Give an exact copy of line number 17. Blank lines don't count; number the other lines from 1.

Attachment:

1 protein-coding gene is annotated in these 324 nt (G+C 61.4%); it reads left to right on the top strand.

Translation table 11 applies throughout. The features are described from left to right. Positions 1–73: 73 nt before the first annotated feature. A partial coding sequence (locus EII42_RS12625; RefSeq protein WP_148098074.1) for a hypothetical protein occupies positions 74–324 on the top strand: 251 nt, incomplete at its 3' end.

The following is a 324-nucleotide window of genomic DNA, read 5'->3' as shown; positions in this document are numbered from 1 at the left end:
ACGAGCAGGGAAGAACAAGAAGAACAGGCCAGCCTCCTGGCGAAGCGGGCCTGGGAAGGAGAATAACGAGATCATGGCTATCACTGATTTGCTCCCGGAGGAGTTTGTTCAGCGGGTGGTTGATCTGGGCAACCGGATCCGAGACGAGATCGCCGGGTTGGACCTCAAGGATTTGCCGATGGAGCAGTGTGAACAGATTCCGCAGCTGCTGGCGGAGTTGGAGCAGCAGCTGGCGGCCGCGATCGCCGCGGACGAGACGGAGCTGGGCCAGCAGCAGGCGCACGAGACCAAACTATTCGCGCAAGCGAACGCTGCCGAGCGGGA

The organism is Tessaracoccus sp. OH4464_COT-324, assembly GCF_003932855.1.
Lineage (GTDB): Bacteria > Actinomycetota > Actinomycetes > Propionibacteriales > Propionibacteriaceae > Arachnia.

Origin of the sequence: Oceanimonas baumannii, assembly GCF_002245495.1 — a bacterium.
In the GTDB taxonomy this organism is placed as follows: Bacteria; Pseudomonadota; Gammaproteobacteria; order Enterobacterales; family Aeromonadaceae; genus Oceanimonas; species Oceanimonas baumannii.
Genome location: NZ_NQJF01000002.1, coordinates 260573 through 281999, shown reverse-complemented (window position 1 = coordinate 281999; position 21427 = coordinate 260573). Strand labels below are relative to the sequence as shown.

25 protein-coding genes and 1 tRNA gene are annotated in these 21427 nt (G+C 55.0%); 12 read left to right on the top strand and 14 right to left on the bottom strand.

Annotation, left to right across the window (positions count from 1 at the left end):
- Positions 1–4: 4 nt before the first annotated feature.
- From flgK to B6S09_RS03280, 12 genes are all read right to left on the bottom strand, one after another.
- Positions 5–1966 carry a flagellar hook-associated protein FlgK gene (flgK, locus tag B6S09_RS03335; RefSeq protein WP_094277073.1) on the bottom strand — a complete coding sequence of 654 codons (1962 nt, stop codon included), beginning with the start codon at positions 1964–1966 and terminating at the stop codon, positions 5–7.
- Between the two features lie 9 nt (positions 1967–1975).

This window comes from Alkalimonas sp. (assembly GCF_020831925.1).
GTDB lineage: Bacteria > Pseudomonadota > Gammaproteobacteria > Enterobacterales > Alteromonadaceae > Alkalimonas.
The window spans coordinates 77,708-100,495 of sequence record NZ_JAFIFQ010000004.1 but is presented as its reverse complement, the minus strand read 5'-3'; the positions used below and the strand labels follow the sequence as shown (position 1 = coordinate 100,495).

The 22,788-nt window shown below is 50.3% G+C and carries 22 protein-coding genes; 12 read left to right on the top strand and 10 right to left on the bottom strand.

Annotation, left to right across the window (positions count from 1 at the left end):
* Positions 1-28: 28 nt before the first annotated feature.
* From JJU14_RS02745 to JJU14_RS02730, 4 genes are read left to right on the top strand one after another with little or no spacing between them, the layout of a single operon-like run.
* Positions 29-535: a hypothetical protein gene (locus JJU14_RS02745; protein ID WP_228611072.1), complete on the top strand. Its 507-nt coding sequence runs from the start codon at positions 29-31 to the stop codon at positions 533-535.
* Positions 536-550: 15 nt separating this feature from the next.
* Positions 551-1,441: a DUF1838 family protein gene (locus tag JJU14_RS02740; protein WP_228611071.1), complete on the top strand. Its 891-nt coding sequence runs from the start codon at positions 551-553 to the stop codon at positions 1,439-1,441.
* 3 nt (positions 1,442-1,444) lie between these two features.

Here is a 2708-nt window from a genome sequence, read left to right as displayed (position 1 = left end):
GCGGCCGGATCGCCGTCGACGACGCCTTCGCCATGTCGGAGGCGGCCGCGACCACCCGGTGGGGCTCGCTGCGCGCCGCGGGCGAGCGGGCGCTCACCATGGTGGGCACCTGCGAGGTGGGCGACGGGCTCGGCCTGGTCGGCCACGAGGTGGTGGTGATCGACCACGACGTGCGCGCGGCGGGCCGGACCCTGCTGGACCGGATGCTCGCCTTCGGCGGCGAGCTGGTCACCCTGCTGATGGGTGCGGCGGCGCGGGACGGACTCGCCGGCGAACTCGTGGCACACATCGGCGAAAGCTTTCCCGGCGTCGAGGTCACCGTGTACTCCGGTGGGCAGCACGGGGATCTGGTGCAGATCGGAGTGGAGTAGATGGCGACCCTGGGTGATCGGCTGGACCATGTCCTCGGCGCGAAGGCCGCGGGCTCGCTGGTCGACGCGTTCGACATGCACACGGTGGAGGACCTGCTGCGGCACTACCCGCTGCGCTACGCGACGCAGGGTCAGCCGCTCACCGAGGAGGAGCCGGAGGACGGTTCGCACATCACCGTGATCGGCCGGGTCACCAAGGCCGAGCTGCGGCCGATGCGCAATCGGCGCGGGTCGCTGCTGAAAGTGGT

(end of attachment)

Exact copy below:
GTDB lineage: Bacteria > Pseudomonadota > Gammaproteobacteria > Enterobacterales > Alteromonadaceae > Alkalimonas.